Published: Berkeley, California, 2017

Doctoral Dissertation

An ethnographic investigation of a teenage culture in a Montessori junior high school

Available from: ProQuest Dissertations and Theses

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Abstract/Notes: This dissertation presents an ethnographic study of a teenage culture in a Montessori junior high school. Ethnographic research usually includes both interviews and observations. The standard methodological procedure is to first elicit from cultural participants their perceptions of meanings; then, second, this elicited information provides an analytical framework with which to identify and interpret observed enactments of patterned behavior. This study describes the first only; that is, an array of ethnographic elicitations and an analysis of them. The initial task was to develop interview procedures suitable for young people between the ages of eleven and thirteen. Three techniques were developed and employed to assemble a data base of cultural information. Analysis of that data base revealed the importance of two organizational principles in terms of which the junior high students conducted their daily cultural affairs: "personality and moods" and "trust". Their affairs took place within and between friendship groups. A friendship group consisted of those who shared various degrees of compatible "personalities and moods" and who could be variously trusted not to betray private friendship information. The students recognized a range of several types of friends from the least trusted "people you know" to the most trusted "best friends". These students daily set up situations of trust. They daily tested each other's willingness to hold information as confidential and thereby succeeded through the friendship ranks based on their mutual compatibility of "personality and moods" and on their willingness to trust and be trusted. Others who were "disliked" or hated had incompatible "personalities" and could never trust one another. They either ignored one another or had occasional fights.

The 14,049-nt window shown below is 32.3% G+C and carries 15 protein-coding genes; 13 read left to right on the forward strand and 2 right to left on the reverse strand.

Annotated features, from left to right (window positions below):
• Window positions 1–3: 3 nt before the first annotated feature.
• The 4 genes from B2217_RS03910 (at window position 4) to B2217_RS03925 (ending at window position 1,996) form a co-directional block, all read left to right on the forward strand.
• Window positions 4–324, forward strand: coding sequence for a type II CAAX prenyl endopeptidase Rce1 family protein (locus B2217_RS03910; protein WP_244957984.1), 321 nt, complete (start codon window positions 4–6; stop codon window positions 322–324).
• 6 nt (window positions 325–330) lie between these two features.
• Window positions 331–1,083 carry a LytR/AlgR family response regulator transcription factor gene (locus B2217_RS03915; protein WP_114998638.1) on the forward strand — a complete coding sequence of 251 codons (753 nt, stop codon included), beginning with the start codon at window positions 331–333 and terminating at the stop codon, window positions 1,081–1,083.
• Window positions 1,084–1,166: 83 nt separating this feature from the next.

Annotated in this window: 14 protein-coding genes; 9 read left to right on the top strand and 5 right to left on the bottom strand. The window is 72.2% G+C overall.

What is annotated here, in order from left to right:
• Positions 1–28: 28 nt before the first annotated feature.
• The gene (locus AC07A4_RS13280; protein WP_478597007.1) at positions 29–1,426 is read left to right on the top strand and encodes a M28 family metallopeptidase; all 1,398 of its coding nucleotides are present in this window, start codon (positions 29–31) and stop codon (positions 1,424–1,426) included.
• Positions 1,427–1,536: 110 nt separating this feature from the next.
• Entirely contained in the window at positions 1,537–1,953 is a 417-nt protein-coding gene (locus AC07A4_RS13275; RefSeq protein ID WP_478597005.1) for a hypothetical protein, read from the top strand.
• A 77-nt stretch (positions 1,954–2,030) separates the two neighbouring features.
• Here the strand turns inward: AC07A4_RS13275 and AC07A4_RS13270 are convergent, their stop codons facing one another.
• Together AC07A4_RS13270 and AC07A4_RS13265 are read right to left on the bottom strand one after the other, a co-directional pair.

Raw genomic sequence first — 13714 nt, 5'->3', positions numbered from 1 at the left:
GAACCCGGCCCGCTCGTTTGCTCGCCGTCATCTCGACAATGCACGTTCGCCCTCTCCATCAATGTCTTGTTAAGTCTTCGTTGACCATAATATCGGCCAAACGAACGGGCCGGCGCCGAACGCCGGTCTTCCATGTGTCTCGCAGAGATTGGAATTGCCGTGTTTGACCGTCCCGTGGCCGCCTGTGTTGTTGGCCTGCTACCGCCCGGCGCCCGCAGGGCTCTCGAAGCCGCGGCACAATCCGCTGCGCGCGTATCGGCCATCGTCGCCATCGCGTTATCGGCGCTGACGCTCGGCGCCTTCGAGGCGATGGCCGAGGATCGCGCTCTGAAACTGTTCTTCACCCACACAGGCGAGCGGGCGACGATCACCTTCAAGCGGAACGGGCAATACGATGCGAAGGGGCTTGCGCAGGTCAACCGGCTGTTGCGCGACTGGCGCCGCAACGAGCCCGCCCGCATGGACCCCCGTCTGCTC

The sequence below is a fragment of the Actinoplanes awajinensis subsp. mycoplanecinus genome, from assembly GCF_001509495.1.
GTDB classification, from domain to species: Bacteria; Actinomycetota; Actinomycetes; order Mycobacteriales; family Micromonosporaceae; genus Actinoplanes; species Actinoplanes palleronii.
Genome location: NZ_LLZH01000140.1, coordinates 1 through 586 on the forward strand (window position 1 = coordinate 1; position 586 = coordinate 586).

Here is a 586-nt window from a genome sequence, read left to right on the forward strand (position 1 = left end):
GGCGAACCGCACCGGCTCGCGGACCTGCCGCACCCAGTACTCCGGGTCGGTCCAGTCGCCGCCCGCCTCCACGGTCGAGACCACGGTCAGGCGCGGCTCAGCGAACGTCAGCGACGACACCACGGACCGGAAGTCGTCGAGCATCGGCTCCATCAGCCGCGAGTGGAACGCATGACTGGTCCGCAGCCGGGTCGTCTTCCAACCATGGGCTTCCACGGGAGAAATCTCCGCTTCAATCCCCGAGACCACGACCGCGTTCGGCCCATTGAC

Language: English

Published: Buffalo, New York, 1986

Article

✓ Peer Reviewed

Literacy in Early Childhood Settings in New Zealand: An Examination of Teachers' Beliefs and Practices

Available from: SAGE Journals

Publication: Australasian Journal of Early Childhood, vol. 31, no. 2

Pages: 31-41

Australasia, Australia and New Zealand, Literacy, New Zealand, Oceania, Perceptions

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Abstract/Notes: Recent research indicates that children develop the emergent knowledge and skills that lead to formal literacies in their homes and early childhood settings long before school entry. The research evidence is clear that emergent literacy needs to be actively encouraged in the early years, if children are to have optimum chances of learning to read at school. In New Zealand, there are only a few studies of how literacy is promoted and practised in early childhood settings. This paper examines how 107 teachers in a range of early childhood settings believe that they promote literacy and their reflections on the ways in which Te Whāriki (the national curriculum) influences that practice. The implications for promoting literacy in early childhood settings are explored.

Language: English

DOI: 10.1177/183693910603100206

ISSN: 1836-9391, 1839-5961

Article

Public Montessori Elementary Schools: A Delicate Balance

Available from: ProQuest

Publication: Montessori Life, vol. 20, no. 4

Pages: 26-30

⛔ No DOI found

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Abstract/Notes: Public Montessori elementary schools have two challenges: They strive to achieve a child-centered Montessori environment and must also address the demands of state and federal requirements developed for more traditional educational settings. This study analyzes how schools were operating on both fronts. On the one hand, the study measured the degree to which schools reported they were living up to the ideals of establishing truly Montessori environments within public schools (based on characteristics identified by the American Montessori Society as essential for the success of Montessori schools in the public sector). On the other hand, the study also gauged public Montessori elementary school leaders' perceptions of the greatest challenges facing their schools. This study incorporates public Montessori elementary school leaders' descriptions of their schools on several dimensions. First, participants provided basic school characteristics, such as admission criteria, enrollment information, and enrollment trends. They followed with Montessori practices and attitudes, outlining teacher background and classroom structure. Next, testing practices and attitudes toward standardized testing were described. Finally, they enumerated the greatest challenges facing their schools. (Contains 5 tables and 3 figures.)

Language: English

ISSN: 1054-0040